Three Digits The 350 Campaign Has Global Warming's Number

Skier Bode Miller is wearing the bright-green sweatband. Cyclist Adam Craig sports one. Surfers, speed skaters and hockey players have picked up on the trend. And if Andrew Gardner reaches his goal, exactly 350 world-famous athletes will soon be wearing the eye-catching color.

Each wristband bears the number 350, the same as Gardner’s goal. And he wants it all to be done by December 24, 2008, 350 days before the United Nations convention in Copenhagen. The number represents the parts per million (ppm) of carbon emissions that climate scientist Dr. James Hansen says we have to return to in order to sustain life on Earth as we know it. It’s also the name of the umbrella campaign that Gardner’s work falls under—a worldwide network of people and climate change organizations committed to following Hansen’s advice.

“The culture of athleticism is imitation and idolizing, and we’re hoping to take that network of people and turn them into folks who are spreading the word about 350,” Gardner says.

Gardner, a Nordic skier and environmentalist, is also friends with Bill McKibben, author of the first book on global warming and founder of the larger 350 campaign. McKibben and a crew of recent graduates from Middlebury College in Vermont launched www.350.org earlier this year to make the importance of the number stick. Although there are a few offices scattered throughout the country, the largest in San Francisco with a staff of four, the campaign depends on the ground efforts of people as far-flung as India, Poland, the Maldives and Mongolia.

The goal: Pound that number into as many people’s heads as possible before it’s too late.

Global warming activist and author Bill McKibben, who started 350. © Nancy Battaglia

“We are having people do cool actions around the number 350. Churches are ringing their bells 350 times. There are huge 350 quilts. We got an e-mail from farmers in Africa who are planting 350 trees on the edge of their village. Polar explorers and high-altitude climbers have 350 banners flying from the top of faraway peaks,” McKibben says. “Over the next 18 months, we want to make that number ubiquitous.”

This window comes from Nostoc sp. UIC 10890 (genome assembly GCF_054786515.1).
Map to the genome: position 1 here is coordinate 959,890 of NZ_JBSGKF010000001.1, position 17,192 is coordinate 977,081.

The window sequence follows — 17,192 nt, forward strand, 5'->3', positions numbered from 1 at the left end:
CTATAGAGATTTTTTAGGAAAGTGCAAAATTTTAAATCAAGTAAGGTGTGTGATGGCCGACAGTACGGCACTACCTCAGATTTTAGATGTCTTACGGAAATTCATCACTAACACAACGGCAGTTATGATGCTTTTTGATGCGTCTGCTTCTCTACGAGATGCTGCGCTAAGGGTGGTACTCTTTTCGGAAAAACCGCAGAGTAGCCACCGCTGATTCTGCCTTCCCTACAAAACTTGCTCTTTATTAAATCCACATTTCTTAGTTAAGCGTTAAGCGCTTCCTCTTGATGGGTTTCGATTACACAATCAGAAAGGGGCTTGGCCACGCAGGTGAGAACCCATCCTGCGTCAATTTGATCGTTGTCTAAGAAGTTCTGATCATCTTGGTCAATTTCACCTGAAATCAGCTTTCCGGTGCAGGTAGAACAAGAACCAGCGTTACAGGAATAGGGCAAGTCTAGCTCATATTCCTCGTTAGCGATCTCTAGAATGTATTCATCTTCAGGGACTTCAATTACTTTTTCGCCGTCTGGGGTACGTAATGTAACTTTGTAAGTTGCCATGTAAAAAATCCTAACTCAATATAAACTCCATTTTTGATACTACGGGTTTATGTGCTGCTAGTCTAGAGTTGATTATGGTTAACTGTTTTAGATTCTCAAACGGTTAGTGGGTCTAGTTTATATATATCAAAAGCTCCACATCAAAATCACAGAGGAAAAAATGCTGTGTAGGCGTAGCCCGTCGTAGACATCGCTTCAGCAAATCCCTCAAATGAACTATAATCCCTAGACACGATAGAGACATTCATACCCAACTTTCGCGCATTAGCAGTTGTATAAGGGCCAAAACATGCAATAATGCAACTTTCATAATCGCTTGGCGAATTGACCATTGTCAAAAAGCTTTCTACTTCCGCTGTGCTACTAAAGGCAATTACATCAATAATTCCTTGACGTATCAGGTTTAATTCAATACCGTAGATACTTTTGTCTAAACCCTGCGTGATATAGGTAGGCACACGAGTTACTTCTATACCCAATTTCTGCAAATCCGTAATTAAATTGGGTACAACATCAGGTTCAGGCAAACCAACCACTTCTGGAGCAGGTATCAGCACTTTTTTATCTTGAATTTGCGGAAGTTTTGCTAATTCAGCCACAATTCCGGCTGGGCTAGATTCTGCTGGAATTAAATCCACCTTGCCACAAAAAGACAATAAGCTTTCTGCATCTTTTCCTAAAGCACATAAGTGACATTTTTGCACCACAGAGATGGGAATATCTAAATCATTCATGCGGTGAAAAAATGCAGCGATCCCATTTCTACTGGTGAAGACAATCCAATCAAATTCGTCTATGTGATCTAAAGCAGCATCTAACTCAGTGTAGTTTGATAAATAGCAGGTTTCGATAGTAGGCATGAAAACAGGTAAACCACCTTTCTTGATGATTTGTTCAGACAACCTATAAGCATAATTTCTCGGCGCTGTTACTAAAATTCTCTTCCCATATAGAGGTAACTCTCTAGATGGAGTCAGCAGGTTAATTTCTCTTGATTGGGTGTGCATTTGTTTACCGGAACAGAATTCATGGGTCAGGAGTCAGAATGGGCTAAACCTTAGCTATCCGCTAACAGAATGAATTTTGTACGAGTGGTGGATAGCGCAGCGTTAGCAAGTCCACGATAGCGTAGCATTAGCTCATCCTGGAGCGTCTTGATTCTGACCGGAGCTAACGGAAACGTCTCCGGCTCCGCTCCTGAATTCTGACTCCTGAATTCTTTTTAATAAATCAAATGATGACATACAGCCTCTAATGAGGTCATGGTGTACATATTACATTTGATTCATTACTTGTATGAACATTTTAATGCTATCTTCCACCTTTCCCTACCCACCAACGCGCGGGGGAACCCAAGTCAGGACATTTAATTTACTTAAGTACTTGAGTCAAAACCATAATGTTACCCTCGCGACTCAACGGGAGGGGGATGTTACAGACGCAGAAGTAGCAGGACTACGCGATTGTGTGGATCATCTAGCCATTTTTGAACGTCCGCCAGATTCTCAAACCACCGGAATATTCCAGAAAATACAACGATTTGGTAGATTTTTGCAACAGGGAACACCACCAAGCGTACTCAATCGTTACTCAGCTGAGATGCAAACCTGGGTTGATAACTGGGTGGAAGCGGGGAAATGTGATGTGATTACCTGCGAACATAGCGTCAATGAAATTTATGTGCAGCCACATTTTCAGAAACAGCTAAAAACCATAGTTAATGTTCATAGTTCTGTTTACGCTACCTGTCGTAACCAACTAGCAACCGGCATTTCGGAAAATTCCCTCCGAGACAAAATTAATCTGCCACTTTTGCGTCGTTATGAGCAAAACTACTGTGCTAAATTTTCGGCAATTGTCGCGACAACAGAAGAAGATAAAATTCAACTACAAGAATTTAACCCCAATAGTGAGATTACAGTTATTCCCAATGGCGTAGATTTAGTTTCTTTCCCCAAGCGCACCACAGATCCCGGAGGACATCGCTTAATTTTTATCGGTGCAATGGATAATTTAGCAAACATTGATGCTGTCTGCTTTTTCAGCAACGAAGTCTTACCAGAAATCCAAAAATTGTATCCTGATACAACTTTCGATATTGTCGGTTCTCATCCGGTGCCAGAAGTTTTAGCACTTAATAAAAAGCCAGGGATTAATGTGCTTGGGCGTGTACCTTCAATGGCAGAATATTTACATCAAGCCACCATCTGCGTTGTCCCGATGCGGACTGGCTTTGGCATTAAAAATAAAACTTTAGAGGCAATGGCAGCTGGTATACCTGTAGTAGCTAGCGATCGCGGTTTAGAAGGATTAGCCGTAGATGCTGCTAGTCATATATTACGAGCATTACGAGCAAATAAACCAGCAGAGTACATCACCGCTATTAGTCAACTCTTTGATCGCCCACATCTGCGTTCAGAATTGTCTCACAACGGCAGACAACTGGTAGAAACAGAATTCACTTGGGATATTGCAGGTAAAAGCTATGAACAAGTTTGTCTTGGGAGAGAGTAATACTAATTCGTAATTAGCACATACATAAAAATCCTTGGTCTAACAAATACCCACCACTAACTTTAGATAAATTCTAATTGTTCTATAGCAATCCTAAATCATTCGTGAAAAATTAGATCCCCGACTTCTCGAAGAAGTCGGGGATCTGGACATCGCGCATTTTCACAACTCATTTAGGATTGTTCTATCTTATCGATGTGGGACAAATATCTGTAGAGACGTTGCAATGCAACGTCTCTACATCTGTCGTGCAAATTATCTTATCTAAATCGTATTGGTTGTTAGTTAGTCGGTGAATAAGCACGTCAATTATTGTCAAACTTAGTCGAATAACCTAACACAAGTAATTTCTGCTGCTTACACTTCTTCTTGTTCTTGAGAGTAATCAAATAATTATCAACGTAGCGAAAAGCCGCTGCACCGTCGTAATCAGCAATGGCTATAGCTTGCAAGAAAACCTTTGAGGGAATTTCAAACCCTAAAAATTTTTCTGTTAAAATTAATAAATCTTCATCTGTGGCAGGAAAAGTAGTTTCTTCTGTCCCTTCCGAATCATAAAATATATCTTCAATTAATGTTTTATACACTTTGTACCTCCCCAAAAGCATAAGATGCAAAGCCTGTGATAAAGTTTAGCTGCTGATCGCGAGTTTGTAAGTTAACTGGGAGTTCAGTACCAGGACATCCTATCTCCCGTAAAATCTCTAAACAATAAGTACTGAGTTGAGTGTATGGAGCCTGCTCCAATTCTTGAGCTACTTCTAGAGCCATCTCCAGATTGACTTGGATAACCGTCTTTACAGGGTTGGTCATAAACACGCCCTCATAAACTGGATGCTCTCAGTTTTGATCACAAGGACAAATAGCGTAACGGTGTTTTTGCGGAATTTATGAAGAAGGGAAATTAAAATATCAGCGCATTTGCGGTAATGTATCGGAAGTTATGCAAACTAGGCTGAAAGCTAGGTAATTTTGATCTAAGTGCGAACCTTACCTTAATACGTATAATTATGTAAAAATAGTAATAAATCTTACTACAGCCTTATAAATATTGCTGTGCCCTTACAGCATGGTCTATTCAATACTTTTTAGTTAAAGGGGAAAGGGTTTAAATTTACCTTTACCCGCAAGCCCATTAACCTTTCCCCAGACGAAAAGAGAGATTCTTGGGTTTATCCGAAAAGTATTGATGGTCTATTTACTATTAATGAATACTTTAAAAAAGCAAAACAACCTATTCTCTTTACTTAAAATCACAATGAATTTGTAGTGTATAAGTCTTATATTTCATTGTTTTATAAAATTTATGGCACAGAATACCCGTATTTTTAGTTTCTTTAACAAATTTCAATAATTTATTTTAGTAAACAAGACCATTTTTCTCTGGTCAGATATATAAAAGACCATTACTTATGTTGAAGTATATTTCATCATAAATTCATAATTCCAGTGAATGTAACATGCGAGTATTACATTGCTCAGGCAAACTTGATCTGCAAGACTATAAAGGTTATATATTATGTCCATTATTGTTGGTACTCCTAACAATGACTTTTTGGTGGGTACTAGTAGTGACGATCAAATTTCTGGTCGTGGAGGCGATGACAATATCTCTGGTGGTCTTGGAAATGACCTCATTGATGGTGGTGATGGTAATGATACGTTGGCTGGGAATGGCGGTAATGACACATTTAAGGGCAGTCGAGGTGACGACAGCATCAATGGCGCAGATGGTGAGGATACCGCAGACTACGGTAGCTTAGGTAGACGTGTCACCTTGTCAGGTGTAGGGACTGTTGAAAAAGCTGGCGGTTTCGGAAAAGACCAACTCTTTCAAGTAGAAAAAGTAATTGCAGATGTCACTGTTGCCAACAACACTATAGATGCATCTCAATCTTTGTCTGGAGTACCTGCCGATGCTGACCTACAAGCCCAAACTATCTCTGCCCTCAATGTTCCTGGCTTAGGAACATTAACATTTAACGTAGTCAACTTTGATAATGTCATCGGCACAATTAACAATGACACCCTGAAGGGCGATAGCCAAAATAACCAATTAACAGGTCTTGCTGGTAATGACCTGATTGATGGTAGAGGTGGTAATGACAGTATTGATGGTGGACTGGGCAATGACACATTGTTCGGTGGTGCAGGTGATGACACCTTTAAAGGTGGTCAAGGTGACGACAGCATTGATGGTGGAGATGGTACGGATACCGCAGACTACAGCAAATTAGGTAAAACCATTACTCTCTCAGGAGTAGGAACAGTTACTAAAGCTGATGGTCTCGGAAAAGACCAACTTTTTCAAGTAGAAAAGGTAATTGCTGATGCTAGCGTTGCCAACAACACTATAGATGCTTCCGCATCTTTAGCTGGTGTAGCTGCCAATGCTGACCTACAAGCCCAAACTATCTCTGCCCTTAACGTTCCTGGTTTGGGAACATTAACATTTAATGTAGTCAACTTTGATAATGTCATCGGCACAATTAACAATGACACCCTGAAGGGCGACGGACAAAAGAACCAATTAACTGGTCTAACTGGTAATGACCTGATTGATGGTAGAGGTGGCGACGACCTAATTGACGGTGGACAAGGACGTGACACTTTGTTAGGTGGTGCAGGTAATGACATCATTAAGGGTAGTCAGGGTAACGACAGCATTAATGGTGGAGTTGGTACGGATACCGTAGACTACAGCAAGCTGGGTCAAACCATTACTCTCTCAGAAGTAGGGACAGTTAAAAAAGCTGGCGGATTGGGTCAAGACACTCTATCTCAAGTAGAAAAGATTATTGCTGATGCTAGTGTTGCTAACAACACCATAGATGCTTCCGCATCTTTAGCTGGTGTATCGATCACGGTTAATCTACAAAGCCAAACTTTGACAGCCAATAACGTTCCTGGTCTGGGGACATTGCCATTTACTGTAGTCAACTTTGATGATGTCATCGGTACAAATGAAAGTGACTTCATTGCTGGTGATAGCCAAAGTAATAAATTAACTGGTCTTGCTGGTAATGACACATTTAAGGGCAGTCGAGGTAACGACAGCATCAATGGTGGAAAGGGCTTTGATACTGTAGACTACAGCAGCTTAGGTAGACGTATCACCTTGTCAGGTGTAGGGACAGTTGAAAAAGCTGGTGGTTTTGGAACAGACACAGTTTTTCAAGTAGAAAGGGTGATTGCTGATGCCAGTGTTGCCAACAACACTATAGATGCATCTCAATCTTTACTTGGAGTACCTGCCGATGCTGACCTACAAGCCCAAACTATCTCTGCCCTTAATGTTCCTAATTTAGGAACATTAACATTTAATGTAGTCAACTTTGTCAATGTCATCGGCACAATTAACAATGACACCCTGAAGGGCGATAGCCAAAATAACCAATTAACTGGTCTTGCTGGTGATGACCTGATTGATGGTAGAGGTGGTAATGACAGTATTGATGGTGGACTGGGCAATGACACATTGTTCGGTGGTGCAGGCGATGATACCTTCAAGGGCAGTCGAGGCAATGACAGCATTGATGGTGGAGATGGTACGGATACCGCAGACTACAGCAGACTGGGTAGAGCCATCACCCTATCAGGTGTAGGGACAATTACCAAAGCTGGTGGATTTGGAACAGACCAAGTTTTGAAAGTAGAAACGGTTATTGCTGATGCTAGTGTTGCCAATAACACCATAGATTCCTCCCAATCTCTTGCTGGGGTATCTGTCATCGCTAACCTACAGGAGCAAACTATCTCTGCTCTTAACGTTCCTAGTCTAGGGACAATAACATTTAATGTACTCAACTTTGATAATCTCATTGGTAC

McKibben began the campaign after the melting of the arctic ice last summer and the success of his previous effort, Step It Up, which mobilized more than 2,000 organizations around the country. The difference with 350 is that it’s on a global scale. To do that, it’s “using this new technology they call the Internet” to connect everybody, says McKibben.

The campaign’s website is in 10 languages and has a 90-second wordless video to explain both the science and politics around the number. Middlebury grads in the campaign offices spend most of their time e-mailing, organizing and updating the site’s blog on what actions people are taking across the world.

“It’s important that all diverse approaches have a common target. It’s a quick three-digit, go-to symbol that can be translated across different countries,” says Jamie Henn, co-coordinator who works in San Francisco. “The United States is responsible for way more emissions as a whole. It’s up to us to help, but we add an international aspect.”

Middlebury College students launch 350.org.© www.350.org

Along with just spreading that number, the group is also working to inspire leaders to act at the December U.N. climate meeting in Poland. “It represents the biggest, most high-profile meeting following the U.S. general election. It’s an important meeting for the U.S. president to show reengagement with the international community as a whole,” says May Boeve, who is heading up an online “invitation” to the new president to attend that meeting with 350’s goal in mind.

The invitation asks for the president to commit the U.S. to mandatory reductions in emissions and to help developing countries build sustainable economies. The group is also in the process of choosing a day for mass mobilization around the world. “We hope it represents a climactic moment in the climate movement to show that people around the world are watching the outcome in Copenhagen,” Boeve says. “We need a strong treaty to get us to a safe level. We are ultimately building toward that point.”

Getting enough people for that day probably won’t be difficult. 350 has risen faster and gotten more media attention in a shorter time than Step It Up did, McKibben says. It’s probably because the framework is already in place; 350 is just giving everyone a common denominator to rally around.

“The good thing about 350 is that because it’s a universal goal, it’s not perceived as doing things in one correct way. It accepts everybody and hopes in whatever way folks are getting the word out that they’re doing it with this number in mind,” Gardner says. “It’s a clearinghouse of good ideas.”

 

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